Sunday mornings at Takapuna market are something of a ritual for Auckland’s North Shore residents. They come for fresh fruit and veggies and a chance to chat with the folk who were up early to pick them. Early arrivals wander leisurely around with takeaway coffee and bunches of flowers. They buy cupcakes for the kids and stop frequently to sample olive oils, spices and preserves.
I recognise some of the stall holders; they return to the same spot every week. People like Svetla who happily gives away samples of the natural sourdough bread her family bakes or the wrinked Chinese man who carefully places his bunches of bok choy, broccoli and water spinach on a sheet of paper on the ground oblivious of the other veggie sellers with their crates and tables and blaring music.
The market in Takapuna is as good as any other farmer’s market for its variety but it has something that other farmer’s markets don’t have. It’s original name was the Takapuna Flea Market and it’s still worth a rummage to see if there’s a treasure to be found. Secondhand books, crystal and mismatched china, ‘designer’ sunglasses line up alongside pot plants and jewellery and clothing. Wristwatch batteries are replaced with a flick of the wrist and for the kids there bags of lollies and the thrill of rummaging for $2-shop nicknacks and beaded bracelets.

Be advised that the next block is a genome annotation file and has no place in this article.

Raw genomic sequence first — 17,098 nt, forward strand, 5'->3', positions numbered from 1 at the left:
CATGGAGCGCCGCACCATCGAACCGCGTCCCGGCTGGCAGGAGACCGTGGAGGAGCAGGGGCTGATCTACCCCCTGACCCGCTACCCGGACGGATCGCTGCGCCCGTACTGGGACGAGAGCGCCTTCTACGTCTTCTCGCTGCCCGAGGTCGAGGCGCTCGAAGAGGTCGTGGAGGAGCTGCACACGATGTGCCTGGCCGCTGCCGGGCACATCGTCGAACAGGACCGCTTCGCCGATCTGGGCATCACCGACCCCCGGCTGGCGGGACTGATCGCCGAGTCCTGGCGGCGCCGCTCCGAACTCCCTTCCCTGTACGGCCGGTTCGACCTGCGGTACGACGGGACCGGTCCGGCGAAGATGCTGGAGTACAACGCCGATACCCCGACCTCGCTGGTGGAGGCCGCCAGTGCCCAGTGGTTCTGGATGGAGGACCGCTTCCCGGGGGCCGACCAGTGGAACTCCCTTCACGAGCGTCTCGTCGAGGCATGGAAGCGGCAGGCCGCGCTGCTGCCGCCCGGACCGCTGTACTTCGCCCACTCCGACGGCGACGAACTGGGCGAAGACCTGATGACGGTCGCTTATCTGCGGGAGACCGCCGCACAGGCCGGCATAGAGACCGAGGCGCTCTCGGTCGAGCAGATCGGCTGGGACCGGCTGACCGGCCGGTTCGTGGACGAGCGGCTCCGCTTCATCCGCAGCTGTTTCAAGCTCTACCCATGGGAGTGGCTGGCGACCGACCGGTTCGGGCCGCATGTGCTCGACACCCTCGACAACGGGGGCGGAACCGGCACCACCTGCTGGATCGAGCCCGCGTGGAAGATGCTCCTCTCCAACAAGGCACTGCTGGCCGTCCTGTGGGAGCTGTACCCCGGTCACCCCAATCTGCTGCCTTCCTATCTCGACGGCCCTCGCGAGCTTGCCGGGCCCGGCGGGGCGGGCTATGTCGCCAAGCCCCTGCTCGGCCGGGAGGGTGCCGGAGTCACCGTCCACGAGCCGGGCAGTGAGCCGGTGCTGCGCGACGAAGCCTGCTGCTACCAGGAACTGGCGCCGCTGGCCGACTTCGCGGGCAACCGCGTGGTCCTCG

The market is set up and ready for customers by 6am and regulars know that arriving early means avoiding the dog walkers, buggy pushers and queues for BBQ pork buns, mussel fritters, and donuts. There’s always a busker or two and plenty of heckling, especially as the clock nudges 12pm when there’s a sudden clamour of voices competing to sell the last of the perishables. By 12.30pm vans are packed, stalls dismantled and everyone’s gone home happy.
Categories: New Zealand